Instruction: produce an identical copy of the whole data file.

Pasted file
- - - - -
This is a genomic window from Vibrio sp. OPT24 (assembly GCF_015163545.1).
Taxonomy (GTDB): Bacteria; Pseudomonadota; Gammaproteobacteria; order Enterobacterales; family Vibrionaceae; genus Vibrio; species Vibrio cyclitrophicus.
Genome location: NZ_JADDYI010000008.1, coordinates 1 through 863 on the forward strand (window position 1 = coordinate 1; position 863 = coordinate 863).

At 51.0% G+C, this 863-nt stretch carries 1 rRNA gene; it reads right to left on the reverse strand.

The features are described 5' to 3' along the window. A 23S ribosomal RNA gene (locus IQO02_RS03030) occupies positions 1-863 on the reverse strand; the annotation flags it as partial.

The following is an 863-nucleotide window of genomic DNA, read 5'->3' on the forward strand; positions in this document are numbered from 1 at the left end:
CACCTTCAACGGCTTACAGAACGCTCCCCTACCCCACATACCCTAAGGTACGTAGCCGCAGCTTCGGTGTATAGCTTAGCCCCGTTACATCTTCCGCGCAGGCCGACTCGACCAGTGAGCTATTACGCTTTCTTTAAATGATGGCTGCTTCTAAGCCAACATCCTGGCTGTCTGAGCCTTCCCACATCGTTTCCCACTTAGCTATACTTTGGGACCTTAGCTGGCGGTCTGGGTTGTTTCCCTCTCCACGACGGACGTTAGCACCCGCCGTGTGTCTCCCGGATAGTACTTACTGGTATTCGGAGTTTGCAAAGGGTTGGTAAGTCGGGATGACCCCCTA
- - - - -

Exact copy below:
This is a genomic window from Vibrio sp. OPT24 (assembly GCF_015163545.1).
Taxonomy (GTDB): Bacteria; Pseudomonadota; Gammaproteobacteria; order Enterobacterales; family Vibrionaceae; genus Vibrio; species Vibrio cyclitrophicus.
Genome location: NZ_JADDYI010000008.1, coordinates 1 through 863 on the forward strand (window position 1 = coordinate 1; position 863 = coordinate 863).

At 51.0% G+C, this 863-nt stretch carries 1 rRNA gene; it reads right to left on the reverse strand.

The features are described 5' to 3' along the window. A 23S ribosomal RNA gene (locus IQO02_RS03030) occupies positions 1-863 on the reverse strand; the annotation flags it as partial.

The following is an 863-nucleotide window of genomic DNA, read 5'->3' on the forward strand; positions in this document are numbered from 1 at the left end:
CACCTTCAACGGCTTACAGAACGCTCCCCTACCCCACATACCCTAAGGTACGTAGCCGCAGCTTCGGTGTATAGCTTAGCCCCGTTACATCTTCCGCGCAGGCCGACTCGACCAGTGAGCTATTACGCTTTCTTTAAATGATGGCTGCTTCTAAGCCAACATCCTGGCTGTCTGAGCCTTCCCACATCGTTTCCCACTTAGCTATACTTTGGGACCTTAGCTGGCGGTCTGGGTTGTTTCCCTCTCCACGACGGACGTTAGCACCCGCCGTGTGTCTCCCGGATAGTACTTACTGGTATTCGGAGTTTGCAAAGGGTTGGTAAGTCGGGATGACCCCCTA